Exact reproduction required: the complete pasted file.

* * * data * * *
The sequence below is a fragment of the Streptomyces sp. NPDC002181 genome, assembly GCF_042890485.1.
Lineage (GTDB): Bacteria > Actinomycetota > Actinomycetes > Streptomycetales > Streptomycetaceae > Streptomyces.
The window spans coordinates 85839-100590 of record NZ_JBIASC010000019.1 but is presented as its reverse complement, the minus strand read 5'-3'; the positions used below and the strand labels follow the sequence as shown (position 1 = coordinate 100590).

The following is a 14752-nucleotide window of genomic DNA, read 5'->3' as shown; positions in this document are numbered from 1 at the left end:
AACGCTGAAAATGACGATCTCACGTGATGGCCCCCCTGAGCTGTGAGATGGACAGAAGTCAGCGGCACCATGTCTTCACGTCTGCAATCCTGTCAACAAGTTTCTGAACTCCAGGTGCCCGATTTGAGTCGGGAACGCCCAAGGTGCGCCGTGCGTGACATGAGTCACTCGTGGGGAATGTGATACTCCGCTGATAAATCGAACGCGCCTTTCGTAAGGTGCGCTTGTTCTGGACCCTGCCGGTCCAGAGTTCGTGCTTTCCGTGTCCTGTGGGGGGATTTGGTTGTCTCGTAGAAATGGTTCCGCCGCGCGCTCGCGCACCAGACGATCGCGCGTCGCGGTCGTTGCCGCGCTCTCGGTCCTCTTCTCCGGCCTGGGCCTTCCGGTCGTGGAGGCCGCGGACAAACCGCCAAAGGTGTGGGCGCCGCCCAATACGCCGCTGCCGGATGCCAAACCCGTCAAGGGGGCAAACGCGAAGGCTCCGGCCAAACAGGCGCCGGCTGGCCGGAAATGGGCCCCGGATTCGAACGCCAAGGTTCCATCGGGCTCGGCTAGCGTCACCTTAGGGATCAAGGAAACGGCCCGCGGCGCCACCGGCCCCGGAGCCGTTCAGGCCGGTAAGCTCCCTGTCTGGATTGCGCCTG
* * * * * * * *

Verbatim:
The sequence below is a fragment of the Streptomyces sp. NPDC002181 genome, assembly GCF_042890485.1.
Lineage (GTDB): Bacteria > Actinomycetota > Actinomycetes > Streptomycetales > Streptomycetaceae > Streptomyces.
The window spans coordinates 85839-100590 of record NZ_JBIASC010000019.1 but is presented as its reverse complement, the minus strand read 5'-3'; the positions used below and the strand labels follow the sequence as shown (position 1 = coordinate 100590).

The following is a 14752-nucleotide window of genomic DNA, read 5'->3' as shown; positions in this document are numbered from 1 at the left end:
AACGCTGAAAATGACGATCTCACGTGATGGCCCCCCTGAGCTGTGAGATGGACAGAAGTCAGCGGCACCATGTCTTCACGTCTGCAATCCTGTCAACAAGTTTCTGAACTCCAGGTGCCCGATTTGAGTCGGGAACGCCCAAGGTGCGCCGTGCGTGACATGAGTCACTCGTGGGGAATGTGATACTCCGCTGATAAATCGAACGCGCCTTTCGTAAGGTGCGCTTGTTCTGGACCCTGCCGGTCCAGAGTTCGTGCTTTCCGTGTCCTGTGGGGGGATTTGGTTGTCTCGTAGAAATGGTTCCGCCGCGCGCTCGCGCACCAGACGATCGCGCGTCGCGGTCGTTGCCGCGCTCTCGGTCCTCTTCTCCGGCCTGGGCCTTCCGGTCGTGGAGGCCGCGGACAAACCGCCAAAGGTGTGGGCGCCGCCCAATACGCCGCTGCCGGATGCCAAACCCGTCAAGGGGGCAAACGCGAAGGCTCCGGCCAAACAGGCGCCGGCTGGCCGGAAATGGGCCCCGGATTCGAACGCCAAGGTTCCATCGGGCTCGGCTAGCGTCACCTTAGGGATCAAGGAAACGGCCCGCGGCGCCACCGGCCCCGGAGCCGTTCAGGCCGGTAAGCTCCCTGTCTGGATTGCGCCTG